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14

Based on Jewish law, a person's Jewish status (for a non-convert) is determined through matrilineal descent. This means that one is only Jewish from birth if their mother was Jewish. And their mother was only Jewish if their mother was Jewish. Based on this, a person can have seven out of eight great-grandparents who are Jewish, and still not be Jewish from ...


11

In the translation of Michtav M'elyahu (Strive for Truth vol. 4 p 355), R' Carmell quotes R' Dessler that halacha does not change even if the reason given for the law seems to be untrue. He says that there may be other reasons other than the one given for the said halacha, and only the most obvious reason was the one stated, so the halacha stands without ...


9

At the core of your question is the assumption that the flood and its fallout was natural, and was subject merely to the laws of nature as we see them today. I do not accept that premise, however I think that one can still reconcile the evidence we see nowadays with the flood in a cogent way that draws upon the natural sciences we accept. I will attempt to ...


7

Technically, "modern science" incorporates quantum mechanics, which includes the ideas of particles "blipping" in and out of existence, as well as that of all that science predicts are probabilities not definitive absolutes. So modern science doesn't really contradict the miraculous (which are essentially then statistical anomalies). Furthermore, at a ...


7

First of all, the whole point of the 'river turning to blood' was that it was supposed to be a miracle, an event showing that superiority of a force over the natural world (i.e. science). So, if anything, your example proves that the Jews DO believe in modern science, as they believe that there's no natural way to turn water into blood without divine ...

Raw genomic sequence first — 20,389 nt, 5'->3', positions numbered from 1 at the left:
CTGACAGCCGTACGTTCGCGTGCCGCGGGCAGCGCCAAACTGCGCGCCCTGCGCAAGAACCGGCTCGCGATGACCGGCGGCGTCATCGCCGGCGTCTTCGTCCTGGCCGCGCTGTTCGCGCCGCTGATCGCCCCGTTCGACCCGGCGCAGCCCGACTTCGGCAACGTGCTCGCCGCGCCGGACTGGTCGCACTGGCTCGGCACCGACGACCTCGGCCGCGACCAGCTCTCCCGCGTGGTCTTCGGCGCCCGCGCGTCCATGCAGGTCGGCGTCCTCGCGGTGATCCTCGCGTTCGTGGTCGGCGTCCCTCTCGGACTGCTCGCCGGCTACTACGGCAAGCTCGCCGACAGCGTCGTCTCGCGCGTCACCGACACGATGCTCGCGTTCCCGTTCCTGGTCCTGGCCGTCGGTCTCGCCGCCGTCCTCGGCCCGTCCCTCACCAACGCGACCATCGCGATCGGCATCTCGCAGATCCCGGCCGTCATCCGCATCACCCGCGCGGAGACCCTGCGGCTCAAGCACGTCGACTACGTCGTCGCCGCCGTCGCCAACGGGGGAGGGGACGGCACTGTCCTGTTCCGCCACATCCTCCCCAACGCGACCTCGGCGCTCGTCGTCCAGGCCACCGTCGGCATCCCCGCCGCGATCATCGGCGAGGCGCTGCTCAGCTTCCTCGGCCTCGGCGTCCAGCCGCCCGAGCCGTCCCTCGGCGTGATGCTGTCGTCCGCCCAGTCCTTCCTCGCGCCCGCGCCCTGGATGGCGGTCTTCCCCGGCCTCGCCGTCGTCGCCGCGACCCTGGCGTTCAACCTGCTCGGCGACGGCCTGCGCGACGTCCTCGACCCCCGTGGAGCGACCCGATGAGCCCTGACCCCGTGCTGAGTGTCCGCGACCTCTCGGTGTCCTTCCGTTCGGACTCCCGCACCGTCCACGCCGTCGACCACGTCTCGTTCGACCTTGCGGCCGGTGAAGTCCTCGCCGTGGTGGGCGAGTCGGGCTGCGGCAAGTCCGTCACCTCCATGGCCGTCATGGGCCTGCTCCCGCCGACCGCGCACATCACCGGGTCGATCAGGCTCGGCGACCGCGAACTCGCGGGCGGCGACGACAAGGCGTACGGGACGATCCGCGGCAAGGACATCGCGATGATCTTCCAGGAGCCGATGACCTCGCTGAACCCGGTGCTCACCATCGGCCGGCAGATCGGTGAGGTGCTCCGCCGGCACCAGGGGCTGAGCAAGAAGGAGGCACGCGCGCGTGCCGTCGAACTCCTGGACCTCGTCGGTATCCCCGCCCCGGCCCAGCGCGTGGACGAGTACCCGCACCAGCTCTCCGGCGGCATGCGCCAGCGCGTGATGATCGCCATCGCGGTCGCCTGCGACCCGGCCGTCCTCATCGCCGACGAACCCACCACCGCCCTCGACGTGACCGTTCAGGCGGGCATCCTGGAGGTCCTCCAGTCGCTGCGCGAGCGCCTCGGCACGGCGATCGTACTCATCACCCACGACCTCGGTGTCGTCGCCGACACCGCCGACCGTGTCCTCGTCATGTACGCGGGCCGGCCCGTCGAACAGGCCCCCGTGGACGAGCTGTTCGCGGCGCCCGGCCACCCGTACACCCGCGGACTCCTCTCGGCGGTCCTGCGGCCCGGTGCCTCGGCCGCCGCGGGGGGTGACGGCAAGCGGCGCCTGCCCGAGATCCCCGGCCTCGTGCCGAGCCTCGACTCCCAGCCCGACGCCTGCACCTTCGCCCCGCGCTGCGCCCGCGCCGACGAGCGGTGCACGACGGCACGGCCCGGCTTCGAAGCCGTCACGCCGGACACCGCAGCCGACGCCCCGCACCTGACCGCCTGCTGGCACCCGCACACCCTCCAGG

6

The Rambam himself addresses your question. He writes the following in Moreh Nevuchim regarding the science in the Gemara: Moreh Nevuchim (3:14): אל תדרוש ממני להתאים את כל ענייני האסטרונומיה שהם ציינו אל המצב כפי שהוא, כי המתמטיקה היתה לקויה באותם זמנים. והם לא דנו בזאת מבחינת שהם מוסרים אמרות אלה מפי הנביאים, אלא מבחינת שהם היו חכמי אותן תקופות ...


6

זוהר ויקרא דף י עמוד א כל העולם מתגלגל בעיגול ככדור אלו למעלה, ואלו למטה,וכל אלו הבריות משונות במראיהן משינוי האויר, כפי כל מקום ומקום, וקיימים במקומם כשאר בני האדם, ועל זה יש מקום בעולם כאשר מאור לאלו, חשוך לאלו, לאלו יום, ולאלו לילה, ויש מקום שכולו יום ולא נמצא בו לילה, חוץ משעה אחת קטנה Rough translation: The whole world revolves in a circle like a ...


6

Iyov (27:18) discusses the ephemeral nature of a wicked person's success: בָּנָה כָעָשׁ בֵּיתוֹ וּכְסֻכָּה עָשָׂה נֹצֵר Translation (Mechon-Mamre): He buildeth his house as a moth,1 and as a booth which the keeper maketh. The Malbim (Iyov, ibid.) interprets the verse as referring to the ephemeral nature of a Lepidoptera chrysalis: כמו שהעש ...


6

I would say that this is a question of the definition of testimony. We have the halachos in a number of places, including the talmud and Rambam hilchos Yibum, hilchos gittin, and hilchos nashim, about the circumstances as to who is believed if they come before bais din and testify that a person is dead. The implication of all of these is that the witness is ...


5

Nahmanides, (1194-1270), on Exodus 13:16 says on the phrase about the head phylacteries 'as a reminder between our eyes', In verse 9, ... That we should place them in the place of memory between the eyes, that is the beginning of the brain (the prefrontal cortex allows for executive function, which facilitates cognition) and it is the beginning of ...